In May of 2006 we lost Matt, Liam's Dad after a courageous battle with a brain tumour, he was 34 years old. In April of 2008 we got the devastating news that 7 year old Liam had an extremely rare form of cancer in his sinus cavity. This blog is where we can update you on Liam's progess with his brave battle. "If children have the ability to ignore all odds and percentages, then maybe we can all learn from them."

Day 120 – Ashleighs Birthday

Filed under: 1 — Rebecca at 2:39 pm on Wednesday, August 20, 2008

Up early with the sparrows this morning as Ashleigh was very excited about it being her birthday.  When she was asked how it felt to be 6 she said it felt a bit “freaky”, but that she felt a bit bigger.  She was very spoilt and like Liam got some very special presents.  We have got swimming after school then onto McDonalds for dinner, not Burger King as she wants to get the olympic mascot toys.

We went and saw the Oncologist today and Liam had a couple of xrays.  The xrays were all clear which was a good start.  The Adult oncologist in the USA that we contacted believes that we should be hitting this cancer with both chemotherapy and radiotherapy and treating it very aggressively.  The localised radiotherapy still comes with the risk of irreversible damage to the eye, and of course there are numerous side effects associated with the chemotherapy which would be used as a precautionary measure to prevent the cancer coming back somewhere else (metastasising) .  Dr Hamilton is also still waiting for a response from a paediatric oncologist in Memphis.  The problem is that treating adults and childrens cancers are very very different, what works in an adult may not work as well or at all in children.  Once we get another opinion from Memphis we can hopefully make a final decision.  Until then we are waiting again!  I am certainly over this waiting business.  We are going to see the Optician tomorrow – they squeezed us in with the Optician having to work overtime for us (thanks Wendy!!! ) as there is some nerve damage at the back of the eye, which may be permanent, so if that is the case, then the decision of radiotherapy is made a bit easier as the damage is already done.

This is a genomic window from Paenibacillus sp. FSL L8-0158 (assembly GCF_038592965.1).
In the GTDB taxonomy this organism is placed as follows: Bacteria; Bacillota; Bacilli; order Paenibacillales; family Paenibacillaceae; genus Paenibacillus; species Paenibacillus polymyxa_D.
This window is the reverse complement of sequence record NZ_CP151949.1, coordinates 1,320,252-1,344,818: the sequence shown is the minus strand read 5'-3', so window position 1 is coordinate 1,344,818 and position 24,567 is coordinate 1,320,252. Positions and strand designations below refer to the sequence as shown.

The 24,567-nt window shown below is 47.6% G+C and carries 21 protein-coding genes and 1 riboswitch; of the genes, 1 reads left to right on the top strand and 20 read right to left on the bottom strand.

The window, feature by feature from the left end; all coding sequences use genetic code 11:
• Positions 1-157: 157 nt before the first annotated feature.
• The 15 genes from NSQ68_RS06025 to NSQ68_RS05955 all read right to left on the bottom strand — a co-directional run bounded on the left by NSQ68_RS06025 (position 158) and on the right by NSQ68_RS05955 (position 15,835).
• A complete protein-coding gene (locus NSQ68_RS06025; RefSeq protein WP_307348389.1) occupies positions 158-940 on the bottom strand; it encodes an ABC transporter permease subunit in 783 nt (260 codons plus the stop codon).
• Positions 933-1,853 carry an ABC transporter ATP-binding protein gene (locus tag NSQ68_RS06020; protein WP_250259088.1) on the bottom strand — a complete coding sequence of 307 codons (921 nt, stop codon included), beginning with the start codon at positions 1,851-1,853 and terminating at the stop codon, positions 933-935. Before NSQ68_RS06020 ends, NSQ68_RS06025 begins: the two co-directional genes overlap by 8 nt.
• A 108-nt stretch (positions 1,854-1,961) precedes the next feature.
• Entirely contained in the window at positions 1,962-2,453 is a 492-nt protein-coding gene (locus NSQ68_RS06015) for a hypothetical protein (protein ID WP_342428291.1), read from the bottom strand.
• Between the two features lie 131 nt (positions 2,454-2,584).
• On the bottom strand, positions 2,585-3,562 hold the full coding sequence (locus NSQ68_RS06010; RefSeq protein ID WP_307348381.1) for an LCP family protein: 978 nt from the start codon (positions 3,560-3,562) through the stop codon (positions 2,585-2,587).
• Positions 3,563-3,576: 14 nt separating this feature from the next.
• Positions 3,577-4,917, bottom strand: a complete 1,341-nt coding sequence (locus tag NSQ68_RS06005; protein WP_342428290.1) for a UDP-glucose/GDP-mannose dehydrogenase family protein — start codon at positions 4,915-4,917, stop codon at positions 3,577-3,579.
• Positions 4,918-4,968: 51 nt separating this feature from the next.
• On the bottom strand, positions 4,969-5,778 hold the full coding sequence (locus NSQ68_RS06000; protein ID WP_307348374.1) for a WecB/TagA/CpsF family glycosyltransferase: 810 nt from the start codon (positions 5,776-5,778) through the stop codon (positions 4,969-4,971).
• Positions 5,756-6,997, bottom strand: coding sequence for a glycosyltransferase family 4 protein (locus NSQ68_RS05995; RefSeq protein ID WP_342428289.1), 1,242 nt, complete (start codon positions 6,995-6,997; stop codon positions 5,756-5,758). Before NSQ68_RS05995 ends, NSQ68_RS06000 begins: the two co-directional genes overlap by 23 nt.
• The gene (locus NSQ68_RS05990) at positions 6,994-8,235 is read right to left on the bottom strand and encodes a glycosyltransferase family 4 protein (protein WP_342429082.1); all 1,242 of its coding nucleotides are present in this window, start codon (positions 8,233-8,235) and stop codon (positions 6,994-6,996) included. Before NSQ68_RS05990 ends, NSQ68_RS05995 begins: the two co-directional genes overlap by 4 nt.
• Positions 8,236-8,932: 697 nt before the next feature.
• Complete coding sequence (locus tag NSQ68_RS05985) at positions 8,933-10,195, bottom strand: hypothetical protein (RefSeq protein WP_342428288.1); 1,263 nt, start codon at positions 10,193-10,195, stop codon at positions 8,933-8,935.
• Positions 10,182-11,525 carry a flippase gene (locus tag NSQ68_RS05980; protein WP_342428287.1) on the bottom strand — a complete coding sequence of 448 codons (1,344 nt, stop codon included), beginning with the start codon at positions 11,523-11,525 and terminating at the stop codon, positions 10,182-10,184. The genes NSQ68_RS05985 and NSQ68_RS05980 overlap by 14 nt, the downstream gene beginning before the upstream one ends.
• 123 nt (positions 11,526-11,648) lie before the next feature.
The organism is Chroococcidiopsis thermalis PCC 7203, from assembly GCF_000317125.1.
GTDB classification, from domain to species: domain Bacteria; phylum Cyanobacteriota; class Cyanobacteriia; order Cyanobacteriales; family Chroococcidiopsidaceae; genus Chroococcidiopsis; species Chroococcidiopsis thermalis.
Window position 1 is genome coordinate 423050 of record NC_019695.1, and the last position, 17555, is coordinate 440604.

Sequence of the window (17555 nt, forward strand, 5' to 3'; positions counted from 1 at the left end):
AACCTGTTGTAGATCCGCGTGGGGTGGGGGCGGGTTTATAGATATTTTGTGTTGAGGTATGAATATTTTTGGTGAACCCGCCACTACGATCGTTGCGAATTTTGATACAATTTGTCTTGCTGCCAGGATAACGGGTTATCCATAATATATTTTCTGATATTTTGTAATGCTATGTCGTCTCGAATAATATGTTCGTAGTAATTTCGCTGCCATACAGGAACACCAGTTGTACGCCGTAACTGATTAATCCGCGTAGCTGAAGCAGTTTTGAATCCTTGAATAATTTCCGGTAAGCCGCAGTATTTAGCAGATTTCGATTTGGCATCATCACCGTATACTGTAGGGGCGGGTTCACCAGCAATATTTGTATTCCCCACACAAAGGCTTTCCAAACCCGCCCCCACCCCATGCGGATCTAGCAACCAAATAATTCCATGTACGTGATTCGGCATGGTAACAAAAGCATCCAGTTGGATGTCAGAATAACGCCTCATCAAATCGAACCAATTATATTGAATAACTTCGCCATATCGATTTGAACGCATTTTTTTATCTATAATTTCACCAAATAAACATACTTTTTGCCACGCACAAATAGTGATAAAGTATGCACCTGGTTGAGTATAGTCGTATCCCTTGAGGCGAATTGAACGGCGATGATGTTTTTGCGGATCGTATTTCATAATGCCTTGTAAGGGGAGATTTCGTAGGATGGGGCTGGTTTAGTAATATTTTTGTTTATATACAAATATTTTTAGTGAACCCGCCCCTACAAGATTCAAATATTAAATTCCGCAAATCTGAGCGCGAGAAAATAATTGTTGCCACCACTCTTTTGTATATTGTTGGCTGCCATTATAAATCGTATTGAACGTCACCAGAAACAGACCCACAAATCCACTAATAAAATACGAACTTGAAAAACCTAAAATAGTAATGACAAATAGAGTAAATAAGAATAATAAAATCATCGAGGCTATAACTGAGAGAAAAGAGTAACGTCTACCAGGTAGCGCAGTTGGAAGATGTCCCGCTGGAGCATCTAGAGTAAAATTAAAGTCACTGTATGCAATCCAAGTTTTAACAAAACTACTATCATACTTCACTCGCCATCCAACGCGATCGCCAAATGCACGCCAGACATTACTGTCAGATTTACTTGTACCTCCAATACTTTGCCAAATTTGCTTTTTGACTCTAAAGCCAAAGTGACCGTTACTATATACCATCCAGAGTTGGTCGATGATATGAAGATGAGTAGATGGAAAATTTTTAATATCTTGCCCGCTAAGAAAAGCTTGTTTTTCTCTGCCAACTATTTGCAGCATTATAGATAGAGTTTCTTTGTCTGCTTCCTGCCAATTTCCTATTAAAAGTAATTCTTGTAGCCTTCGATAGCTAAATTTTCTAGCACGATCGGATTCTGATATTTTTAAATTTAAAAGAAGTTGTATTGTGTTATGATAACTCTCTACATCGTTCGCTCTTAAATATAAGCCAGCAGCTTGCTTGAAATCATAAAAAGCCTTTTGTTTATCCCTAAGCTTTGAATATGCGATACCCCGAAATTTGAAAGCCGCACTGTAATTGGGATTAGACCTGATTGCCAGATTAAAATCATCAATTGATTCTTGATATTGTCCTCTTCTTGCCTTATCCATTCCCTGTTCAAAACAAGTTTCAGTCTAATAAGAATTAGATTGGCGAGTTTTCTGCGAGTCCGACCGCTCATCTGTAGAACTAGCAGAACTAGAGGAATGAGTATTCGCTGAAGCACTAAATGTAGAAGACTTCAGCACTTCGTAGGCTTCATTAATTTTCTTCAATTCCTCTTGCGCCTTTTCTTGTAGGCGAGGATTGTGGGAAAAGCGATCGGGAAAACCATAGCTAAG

We are back to see the Oncologist next week, and perhaps we can finally take a step forward instead of sideways.


1 Comment


   Tracey & Shamus

August 20, 2008 @   

Thinking of you all
luv us
T & S

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